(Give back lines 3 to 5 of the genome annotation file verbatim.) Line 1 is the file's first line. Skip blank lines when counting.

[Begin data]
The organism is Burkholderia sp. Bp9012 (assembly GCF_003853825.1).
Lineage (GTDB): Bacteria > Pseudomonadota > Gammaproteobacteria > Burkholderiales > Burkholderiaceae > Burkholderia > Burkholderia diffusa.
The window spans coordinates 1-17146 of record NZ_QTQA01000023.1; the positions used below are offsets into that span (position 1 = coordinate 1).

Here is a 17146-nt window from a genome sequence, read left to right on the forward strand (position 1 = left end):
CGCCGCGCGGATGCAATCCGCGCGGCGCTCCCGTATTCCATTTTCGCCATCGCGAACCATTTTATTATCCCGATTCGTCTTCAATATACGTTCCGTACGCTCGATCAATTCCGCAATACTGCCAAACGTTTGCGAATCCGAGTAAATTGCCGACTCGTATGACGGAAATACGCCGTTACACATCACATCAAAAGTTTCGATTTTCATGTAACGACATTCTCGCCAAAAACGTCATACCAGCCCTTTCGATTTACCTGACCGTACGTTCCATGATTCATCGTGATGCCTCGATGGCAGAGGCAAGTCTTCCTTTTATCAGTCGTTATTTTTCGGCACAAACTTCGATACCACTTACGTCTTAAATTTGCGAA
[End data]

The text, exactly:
The window spans coordinates 1-17146 of record NZ_QTQA01000023.1; the positions used below are offsets into that span (position 1 = coordinate 1).

Here is a 17146-nt window from a genome sequence, read left to right on the forward strand (position 1 = left end):
CGCCGCGCGGATGCAATCCGCGCGGCGCTCCCGTATTCCATTTTCGCCATCGCGAACCATTTTATTATCCCGATTCGTCTTCAATATACGTTCCGTACGCTCGATCAATTCCGCAATACTGCCAAACGTTTGCGAATCCGAGTAAATTGCCGACTCGTATGACGGAAATACGCCGTTACACATCACATCAAAAGTTTCGATTTTCATGTAACGACATTCTCGCCAAAAACGTCATACCAGCCCTTTCGATTTACCTGACCGTACGTTCCATGATTCATCGTGATGCCTCGATGGCAGAGGCAAGTCTTCCTTTTATCAGTCGTTATTTTTCGGCACAAACTTCGATACCACTTACGTCTTAAATTTGCGAA